Wednesday walkout plannedA loose collective of Portland State students and faculty have organized an Occupy PSU event scheduled to take place tomorrow, Nov. 16, at noon. The event organizers are asking students and faculty to leave their classes at noon and assemble in the South Park Blocks in front of Smith Memorial Student Union. Those assembled will then march through downtown Portland before gathering in PSU’s Urban Plaza at 2 p.m. 26-year-old history major and PSU senior Kira Lesley is among those representing the movement. “I’m not really personally involved in the Occupy movement, but they’ve used that name to build on the momentum of that movement and there are some common issues there,” Lesley said. “Were just a group of students and faculty interested in defending and preserving education.”
The university’s ‘Business Accelerator’ provides opportunities for local start-upsTomorrow, the Portland State Business Accelerator will host its annual Company Showcase from 4 to 7 p.m. The event, which is open to students as well as the general public, offers attendees the chance to learn about the 23 local start-up companies taking part in Portland State’s business incubator program. It will take place at the PSBA facility, located between the Portland State campus and the South Waterfront at Southwest Corbett Avenue and Meade Street.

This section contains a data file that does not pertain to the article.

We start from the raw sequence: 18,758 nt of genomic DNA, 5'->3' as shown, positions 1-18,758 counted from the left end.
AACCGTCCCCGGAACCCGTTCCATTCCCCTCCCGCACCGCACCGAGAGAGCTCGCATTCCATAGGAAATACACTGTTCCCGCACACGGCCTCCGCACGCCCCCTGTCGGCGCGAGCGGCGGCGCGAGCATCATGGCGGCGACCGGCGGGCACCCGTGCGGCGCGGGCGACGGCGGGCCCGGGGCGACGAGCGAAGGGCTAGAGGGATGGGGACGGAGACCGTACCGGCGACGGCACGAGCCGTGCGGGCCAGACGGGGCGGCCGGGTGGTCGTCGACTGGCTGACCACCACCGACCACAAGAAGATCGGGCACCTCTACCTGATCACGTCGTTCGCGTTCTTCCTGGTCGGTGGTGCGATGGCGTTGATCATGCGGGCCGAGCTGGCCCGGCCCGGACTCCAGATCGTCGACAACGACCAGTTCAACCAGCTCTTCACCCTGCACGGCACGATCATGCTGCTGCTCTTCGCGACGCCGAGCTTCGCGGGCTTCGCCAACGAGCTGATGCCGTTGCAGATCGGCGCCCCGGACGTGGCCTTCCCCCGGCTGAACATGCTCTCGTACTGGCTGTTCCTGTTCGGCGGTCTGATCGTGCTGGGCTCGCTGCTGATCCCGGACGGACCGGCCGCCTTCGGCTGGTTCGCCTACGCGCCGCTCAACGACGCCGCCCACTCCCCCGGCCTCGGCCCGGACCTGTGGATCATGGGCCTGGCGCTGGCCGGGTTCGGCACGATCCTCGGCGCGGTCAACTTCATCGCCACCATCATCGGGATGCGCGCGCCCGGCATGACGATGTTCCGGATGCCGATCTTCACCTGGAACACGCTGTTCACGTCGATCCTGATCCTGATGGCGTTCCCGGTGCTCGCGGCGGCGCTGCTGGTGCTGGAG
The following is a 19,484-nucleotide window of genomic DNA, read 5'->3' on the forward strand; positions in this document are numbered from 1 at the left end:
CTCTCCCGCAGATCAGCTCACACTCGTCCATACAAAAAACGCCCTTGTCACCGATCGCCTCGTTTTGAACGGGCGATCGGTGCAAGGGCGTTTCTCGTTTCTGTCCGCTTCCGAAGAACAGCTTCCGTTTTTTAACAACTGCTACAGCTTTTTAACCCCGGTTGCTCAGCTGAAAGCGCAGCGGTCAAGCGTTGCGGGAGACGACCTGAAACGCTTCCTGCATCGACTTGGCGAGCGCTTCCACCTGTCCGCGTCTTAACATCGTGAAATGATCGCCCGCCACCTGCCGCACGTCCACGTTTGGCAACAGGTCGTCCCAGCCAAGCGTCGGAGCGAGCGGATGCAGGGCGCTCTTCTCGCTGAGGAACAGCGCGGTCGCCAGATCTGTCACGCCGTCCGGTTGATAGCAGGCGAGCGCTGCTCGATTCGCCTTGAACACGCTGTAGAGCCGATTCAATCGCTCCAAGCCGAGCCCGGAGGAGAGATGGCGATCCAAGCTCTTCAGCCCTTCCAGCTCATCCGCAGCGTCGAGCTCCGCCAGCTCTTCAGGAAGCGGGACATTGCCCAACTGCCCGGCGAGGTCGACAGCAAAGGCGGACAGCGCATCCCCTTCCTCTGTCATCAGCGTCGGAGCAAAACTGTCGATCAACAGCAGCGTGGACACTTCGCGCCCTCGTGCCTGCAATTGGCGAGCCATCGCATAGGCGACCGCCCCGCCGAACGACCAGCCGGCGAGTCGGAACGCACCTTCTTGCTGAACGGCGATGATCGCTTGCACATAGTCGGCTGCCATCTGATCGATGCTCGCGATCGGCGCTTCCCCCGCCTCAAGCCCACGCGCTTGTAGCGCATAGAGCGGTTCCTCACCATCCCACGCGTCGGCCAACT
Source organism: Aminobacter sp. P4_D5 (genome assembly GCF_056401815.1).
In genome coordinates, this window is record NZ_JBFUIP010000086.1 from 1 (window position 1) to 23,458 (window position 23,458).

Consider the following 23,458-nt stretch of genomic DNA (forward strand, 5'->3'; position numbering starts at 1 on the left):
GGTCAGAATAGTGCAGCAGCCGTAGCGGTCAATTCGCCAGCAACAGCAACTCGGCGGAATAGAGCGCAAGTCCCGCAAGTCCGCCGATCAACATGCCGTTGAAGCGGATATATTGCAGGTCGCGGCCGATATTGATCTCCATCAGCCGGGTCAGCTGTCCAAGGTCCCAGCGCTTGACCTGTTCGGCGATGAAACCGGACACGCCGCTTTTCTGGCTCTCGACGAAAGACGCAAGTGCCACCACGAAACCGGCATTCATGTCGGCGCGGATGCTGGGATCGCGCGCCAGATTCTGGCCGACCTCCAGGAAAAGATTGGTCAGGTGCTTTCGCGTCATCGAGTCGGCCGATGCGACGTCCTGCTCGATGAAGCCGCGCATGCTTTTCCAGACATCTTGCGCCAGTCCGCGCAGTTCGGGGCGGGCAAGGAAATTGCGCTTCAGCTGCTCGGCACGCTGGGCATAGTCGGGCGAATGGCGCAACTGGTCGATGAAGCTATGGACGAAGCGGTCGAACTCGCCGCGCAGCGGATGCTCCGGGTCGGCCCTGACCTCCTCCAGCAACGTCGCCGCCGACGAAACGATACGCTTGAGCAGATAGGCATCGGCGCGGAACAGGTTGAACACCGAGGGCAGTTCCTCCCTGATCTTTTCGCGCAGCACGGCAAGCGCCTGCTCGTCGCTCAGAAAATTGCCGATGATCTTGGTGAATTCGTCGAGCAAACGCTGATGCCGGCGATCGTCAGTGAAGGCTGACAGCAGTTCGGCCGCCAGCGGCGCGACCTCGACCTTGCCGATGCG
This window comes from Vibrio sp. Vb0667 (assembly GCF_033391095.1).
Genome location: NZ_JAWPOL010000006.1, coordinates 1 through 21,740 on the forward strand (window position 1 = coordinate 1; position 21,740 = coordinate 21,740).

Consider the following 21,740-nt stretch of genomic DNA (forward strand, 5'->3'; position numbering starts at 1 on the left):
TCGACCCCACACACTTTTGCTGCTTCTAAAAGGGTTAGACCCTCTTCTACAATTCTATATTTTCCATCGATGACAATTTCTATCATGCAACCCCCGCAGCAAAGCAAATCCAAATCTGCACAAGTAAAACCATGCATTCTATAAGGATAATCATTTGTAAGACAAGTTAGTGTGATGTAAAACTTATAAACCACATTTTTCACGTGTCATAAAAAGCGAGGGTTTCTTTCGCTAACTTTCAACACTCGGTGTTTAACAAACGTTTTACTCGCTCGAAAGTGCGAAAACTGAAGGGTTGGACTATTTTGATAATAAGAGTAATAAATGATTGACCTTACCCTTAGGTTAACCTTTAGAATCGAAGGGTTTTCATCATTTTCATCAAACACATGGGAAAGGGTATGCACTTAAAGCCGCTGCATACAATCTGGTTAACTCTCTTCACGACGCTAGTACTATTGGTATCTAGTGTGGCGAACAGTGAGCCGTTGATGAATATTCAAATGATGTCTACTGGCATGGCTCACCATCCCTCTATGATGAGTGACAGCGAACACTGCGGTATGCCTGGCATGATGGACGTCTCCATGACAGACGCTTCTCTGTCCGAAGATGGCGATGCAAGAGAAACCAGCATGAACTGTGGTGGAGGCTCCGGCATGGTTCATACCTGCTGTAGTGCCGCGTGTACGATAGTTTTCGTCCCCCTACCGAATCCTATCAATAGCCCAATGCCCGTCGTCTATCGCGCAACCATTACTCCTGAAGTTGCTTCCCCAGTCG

Recent report reveals disparities in Native American communityThis month, a report titled “The Native American Community in Multnomah County: An Unsettling Profile,” was released in partnership by Portland State and the Coalition of Communities of Color. The report is the result of a three-year project to investigate the state of Native American welfare as a whole, and it presents a dark portrait of the state of the Native American Community in Multnomah County. This is especially true when it comes to the issue of Native American child welfare.
PSU shares grant to fund the cooperative Governor’s Papers ProjectA $68,344 grant was awarded to a consortium of schools, including Portland State University, Pacific University and Western Oregon University, to be shared for the cooperative Governor’s Papers Project. The Governor’s Papers Project aims to process, preserve and enable access to important gubernatorial documents that are not included in the official state archives. The official state archives have strict categories for what is included in their collection, and the Governor’s Papers Project archives some documents that fall outside those categories.
Sentenced to serve four days in Multnomah County Jail, write book reportAccording to the Multnomah County Sheriff’s booking log, ASPSU President Adam Rahmlow spent three days in Multnomah County Jail last week. Records indicate that Rahmlow was arrested at 2:10 p.m. on Wednesday, Nov. 9, booked into custody at 4:57 p.m. that same day, and released on Friday, Nov. 11. The arrest was the result of a probation violation, stemming from unauthorized travel, according to Rahmlow.
The Millar Library was closed minutes after 6 p.m., nearly 5 hours earlier than scheduled. One librarian, who declined to give his name, stated that they were advised to close early by a PSU Campus Public Safety officer, who cited concerns over the potential occupation of PSU by Occupy Portland protestors. Approximately 1,000 Occupy Portland protestors are currently holding a general assembly in Pioneer Square.